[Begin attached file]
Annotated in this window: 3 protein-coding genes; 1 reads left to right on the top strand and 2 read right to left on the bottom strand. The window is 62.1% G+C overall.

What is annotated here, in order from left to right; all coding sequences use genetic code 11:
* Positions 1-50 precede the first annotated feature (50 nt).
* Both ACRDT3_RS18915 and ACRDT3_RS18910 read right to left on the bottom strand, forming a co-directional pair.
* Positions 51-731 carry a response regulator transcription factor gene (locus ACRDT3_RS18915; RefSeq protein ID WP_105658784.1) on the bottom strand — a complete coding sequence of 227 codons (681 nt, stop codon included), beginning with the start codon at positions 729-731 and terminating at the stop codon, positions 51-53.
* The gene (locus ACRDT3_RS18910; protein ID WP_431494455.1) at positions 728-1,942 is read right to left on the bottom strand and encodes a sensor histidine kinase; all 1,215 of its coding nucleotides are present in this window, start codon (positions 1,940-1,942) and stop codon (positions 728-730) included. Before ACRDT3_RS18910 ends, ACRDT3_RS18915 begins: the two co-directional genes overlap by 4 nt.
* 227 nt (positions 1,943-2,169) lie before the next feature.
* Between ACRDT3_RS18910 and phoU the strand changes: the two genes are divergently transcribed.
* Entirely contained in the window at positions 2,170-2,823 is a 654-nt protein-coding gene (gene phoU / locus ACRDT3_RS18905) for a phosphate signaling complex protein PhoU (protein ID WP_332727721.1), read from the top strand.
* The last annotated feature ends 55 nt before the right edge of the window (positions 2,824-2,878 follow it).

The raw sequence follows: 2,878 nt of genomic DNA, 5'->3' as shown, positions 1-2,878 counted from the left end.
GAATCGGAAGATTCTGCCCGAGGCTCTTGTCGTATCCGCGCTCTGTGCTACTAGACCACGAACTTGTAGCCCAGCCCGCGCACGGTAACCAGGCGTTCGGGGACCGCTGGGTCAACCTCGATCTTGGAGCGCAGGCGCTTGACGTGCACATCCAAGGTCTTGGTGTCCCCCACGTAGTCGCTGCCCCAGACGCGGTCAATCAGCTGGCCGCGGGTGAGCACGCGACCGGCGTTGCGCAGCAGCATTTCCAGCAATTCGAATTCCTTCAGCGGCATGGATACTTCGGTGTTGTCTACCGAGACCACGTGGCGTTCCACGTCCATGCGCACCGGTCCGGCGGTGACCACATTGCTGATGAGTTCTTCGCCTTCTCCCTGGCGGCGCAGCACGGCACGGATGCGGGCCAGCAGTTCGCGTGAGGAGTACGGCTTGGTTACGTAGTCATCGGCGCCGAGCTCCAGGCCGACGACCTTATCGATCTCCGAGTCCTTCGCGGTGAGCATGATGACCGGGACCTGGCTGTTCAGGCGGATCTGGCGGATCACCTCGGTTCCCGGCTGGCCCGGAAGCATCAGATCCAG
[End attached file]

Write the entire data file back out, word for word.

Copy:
Annotated in this window: 3 protein-coding genes; 1 reads left to right on the top strand and 2 read right to left on the bottom strand. The window is 62.1% G+C overall.

What is annotated here, in order from left to right; all coding sequences use genetic code 11:
* Positions 1-50 precede the first annotated feature (50 nt).
* Both ACRDT3_RS18915 and ACRDT3_RS18910 read right to left on the bottom strand, forming a co-directional pair.
* Positions 51-731 carry a response regulator transcription factor gene (locus ACRDT3_RS18915; RefSeq protein ID WP_105658784.1) on the bottom strand — a complete coding sequence of 227 codons (681 nt, stop codon included), beginning with the start codon at positions 729-731 and terminating at the stop codon, positions 51-53.
* The gene (locus ACRDT3_RS18910; protein ID WP_431494455.1) at positions 728-1,942 is read right to left on the bottom strand and encodes a sensor histidine kinase; all 1,215 of its coding nucleotides are present in this window, start codon (positions 1,940-1,942) and stop codon (positions 728-730) included. Before ACRDT3_RS18910 ends, ACRDT3_RS18915 begins: the two co-directional genes overlap by 4 nt.
* 227 nt (positions 1,943-2,169) lie before the next feature.
* Between ACRDT3_RS18910 and phoU the strand changes: the two genes are divergently transcribed.
* Entirely contained in the window at positions 2,170-2,823 is a 654-nt protein-coding gene (gene phoU / locus ACRDT3_RS18905) for a phosphate signaling complex protein PhoU (protein ID WP_332727721.1), read from the top strand.
* The last annotated feature ends 55 nt before the right edge of the window (positions 2,824-2,878 follow it).

The raw sequence follows: 2,878 nt of genomic DNA, 5'->3' as shown, positions 1-2,878 counted from the left end.
GAATCGGAAGATTCTGCCCGAGGCTCTTGTCGTATCCGCGCTCTGTGCTACTAGACCACGAACTTGTAGCCCAGCCCGCGCACGGTAACCAGGCGTTCGGGGACCGCTGGGTCAACCTCGATCTTGGAGCGCAGGCGCTTGACGTGCACATCCAAGGTCTTGGTGTCCCCCACGTAGTCGCTGCCCCAGACGCGGTCAATCAGCTGGCCGCGGGTGAGCACGCGACCGGCGTTGCGCAGCAGCATTTCCAGCAATTCGAATTCCTTCAGCGGCATGGATACTTCGGTGTTGTCTACCGAGACCACGTGGCGTTCCACGTCCATGCGCACCGGTCCGGCGGTGACCACATTGCTGATGAGTTCTTCGCCTTCTCCCTGGCGGCGCAGCACGGCACGGATGCGGGCCAGCAGTTCGCGTGAGGAGTACGGCTTGGTTACGTAGTCATCGGCGCCGAGCTCCAGGCCGACGACCTTATCGATCTCCGAGTCCTTCGCGGTGAGCATGATGACCGGGACCTGGCTGTTCAGGCGGATCTGGCGGATCACCTCGGTTCCCGGCTGGCCCGGAAGCATCAGATCCAG